Originally created 03/19/00

Food fair benefits abused children

Four-year-old Ashlynn Putnam brushed the blond curls out of her eyes and looked at the pen that was holding a llama, pony, sheep, lamb and other animals.

"I like that animal," Ashlynn said, pointing to the brown pony. "And I like the sheep because he has furry hair."

Ashlynn and her family were at the 11th annual Cookin' for Kids on Saturday at the Augusta Exchange Club Fairgrounds.

An estimated 4,000 people put on their jackets and attended the fair for rides, entertainment and of course, the cook-off. There were four categories in the cook-off in which teams could compete: small game (quail, squirrel, duck), big game (deer, antelope, buffalo), fish and an overall category.

Trophies and prize money were awarded to the top three winners in each category. Mike Taylor, one of the judges in Saturday's competition, said he looks for flavor, texture and aroma in his decisions.

"It's always exciting to wake up on Saturday and not know what you're going to be eating," Mr. Taylor said. "You could have duck, rabbit, quail or sandhill crane."

The Big Hats group took home the first-place prize in all four categories.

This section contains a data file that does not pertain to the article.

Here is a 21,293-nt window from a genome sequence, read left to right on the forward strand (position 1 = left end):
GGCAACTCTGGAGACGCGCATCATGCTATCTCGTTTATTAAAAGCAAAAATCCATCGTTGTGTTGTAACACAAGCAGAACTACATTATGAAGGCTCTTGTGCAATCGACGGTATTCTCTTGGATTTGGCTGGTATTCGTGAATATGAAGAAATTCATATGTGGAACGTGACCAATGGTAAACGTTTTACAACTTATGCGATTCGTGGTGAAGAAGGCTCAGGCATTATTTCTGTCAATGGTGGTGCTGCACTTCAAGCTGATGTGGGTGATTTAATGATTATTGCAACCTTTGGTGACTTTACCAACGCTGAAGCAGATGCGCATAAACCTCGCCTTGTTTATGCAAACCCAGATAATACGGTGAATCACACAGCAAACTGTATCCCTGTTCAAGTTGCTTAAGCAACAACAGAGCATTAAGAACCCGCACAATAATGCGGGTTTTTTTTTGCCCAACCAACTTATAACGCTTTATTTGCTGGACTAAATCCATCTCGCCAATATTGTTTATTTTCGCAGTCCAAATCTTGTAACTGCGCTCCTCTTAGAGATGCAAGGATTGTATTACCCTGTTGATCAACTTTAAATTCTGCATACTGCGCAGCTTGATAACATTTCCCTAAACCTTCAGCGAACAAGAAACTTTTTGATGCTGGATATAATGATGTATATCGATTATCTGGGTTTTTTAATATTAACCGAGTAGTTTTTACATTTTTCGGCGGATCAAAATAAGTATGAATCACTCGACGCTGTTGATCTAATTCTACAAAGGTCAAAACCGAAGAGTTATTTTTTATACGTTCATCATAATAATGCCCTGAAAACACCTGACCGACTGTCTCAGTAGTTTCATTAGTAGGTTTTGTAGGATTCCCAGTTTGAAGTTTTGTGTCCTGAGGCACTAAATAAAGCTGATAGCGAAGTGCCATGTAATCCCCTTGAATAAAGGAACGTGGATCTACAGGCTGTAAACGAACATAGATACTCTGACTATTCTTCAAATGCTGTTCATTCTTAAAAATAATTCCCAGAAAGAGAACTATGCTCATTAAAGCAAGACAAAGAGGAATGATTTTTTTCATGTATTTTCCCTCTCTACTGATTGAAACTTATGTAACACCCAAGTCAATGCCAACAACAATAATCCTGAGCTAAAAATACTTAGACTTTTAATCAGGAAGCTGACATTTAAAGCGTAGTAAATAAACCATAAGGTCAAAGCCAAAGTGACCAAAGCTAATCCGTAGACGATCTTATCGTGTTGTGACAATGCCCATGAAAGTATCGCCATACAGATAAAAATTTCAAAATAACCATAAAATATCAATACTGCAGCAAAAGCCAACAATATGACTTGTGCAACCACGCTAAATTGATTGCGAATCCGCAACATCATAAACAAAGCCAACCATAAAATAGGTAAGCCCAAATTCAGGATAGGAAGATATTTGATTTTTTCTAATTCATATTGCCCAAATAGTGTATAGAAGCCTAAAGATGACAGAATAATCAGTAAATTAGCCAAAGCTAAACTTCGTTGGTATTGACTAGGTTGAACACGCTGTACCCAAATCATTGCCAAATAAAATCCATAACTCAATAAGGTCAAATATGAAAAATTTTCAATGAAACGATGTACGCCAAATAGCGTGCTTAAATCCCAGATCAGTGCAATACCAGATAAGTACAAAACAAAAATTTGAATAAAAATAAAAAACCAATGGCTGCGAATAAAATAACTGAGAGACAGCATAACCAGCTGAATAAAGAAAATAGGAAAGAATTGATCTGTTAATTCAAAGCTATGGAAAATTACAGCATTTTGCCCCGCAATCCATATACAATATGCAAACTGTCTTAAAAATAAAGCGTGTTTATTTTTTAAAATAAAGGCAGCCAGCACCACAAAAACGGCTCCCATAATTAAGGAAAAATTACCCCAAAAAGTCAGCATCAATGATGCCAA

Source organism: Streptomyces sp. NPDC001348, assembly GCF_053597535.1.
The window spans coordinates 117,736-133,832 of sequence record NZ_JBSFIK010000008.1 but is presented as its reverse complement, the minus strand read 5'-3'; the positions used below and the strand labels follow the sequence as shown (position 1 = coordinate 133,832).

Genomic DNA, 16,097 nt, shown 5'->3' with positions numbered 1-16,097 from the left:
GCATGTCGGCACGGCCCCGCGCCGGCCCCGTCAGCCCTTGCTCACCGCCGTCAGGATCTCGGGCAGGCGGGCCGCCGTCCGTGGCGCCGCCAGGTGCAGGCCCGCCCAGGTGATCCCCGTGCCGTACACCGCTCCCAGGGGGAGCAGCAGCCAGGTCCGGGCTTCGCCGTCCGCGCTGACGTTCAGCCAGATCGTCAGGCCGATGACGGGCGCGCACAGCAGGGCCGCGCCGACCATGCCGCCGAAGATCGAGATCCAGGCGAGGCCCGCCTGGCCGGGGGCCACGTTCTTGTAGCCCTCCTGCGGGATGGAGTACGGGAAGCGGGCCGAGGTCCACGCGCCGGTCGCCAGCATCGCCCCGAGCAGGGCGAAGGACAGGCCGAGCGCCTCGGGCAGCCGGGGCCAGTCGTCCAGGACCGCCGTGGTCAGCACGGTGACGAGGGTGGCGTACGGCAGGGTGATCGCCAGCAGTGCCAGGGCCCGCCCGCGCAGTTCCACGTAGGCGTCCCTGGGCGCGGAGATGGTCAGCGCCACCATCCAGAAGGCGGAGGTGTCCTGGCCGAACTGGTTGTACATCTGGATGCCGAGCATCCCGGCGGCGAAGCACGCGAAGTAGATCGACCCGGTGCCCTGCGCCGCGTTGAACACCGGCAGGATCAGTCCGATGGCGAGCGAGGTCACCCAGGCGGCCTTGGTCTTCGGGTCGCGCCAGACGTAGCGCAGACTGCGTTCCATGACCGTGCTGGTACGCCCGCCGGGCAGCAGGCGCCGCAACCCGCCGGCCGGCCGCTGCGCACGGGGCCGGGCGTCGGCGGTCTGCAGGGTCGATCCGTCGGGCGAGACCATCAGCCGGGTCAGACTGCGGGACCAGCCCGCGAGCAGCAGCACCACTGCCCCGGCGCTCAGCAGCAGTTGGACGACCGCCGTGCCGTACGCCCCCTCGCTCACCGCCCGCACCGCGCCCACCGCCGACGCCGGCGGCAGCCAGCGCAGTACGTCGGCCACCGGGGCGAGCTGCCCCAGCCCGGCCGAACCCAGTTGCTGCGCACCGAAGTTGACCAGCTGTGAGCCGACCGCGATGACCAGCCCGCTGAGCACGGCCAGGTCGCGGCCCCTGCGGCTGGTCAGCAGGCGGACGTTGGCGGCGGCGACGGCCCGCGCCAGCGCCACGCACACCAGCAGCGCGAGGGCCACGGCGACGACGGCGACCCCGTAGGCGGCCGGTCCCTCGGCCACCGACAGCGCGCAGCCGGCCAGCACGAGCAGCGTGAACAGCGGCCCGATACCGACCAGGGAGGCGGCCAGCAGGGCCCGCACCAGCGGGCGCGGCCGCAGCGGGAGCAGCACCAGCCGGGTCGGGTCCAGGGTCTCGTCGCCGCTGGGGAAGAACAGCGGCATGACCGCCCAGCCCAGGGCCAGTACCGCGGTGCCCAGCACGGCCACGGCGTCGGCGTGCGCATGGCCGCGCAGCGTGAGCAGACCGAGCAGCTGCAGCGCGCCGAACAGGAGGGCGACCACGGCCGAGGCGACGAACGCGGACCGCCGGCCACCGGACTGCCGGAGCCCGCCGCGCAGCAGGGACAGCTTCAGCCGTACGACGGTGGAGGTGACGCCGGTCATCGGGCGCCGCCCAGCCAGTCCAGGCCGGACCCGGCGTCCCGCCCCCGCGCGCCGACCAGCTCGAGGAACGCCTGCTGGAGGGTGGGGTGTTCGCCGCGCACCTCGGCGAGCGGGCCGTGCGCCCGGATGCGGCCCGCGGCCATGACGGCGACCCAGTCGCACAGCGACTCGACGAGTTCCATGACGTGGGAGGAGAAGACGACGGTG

One of the most popular rides was the Psycho Swing. Jarren Thomas, 14, of Augusta dared to get onto the ride, which seemed to have more spectators than willing riders.

"It's the coolest thing here," Jarren said. His mother had a different opinion. "If I went up there, I would have thrown up," Mrs. Thomas said.

Proceeds from the fair went to help the Shelter & Advocacy Center for Abused Children. According to Lisa Gerardot, executive director of the center, the fair geared its events toward older children this year. Events such as the Psycho Swing, Gyro and a rock-climbing wall were brought in for the fair.

Reach Barnini Chakraborty at (706) 823-3332.


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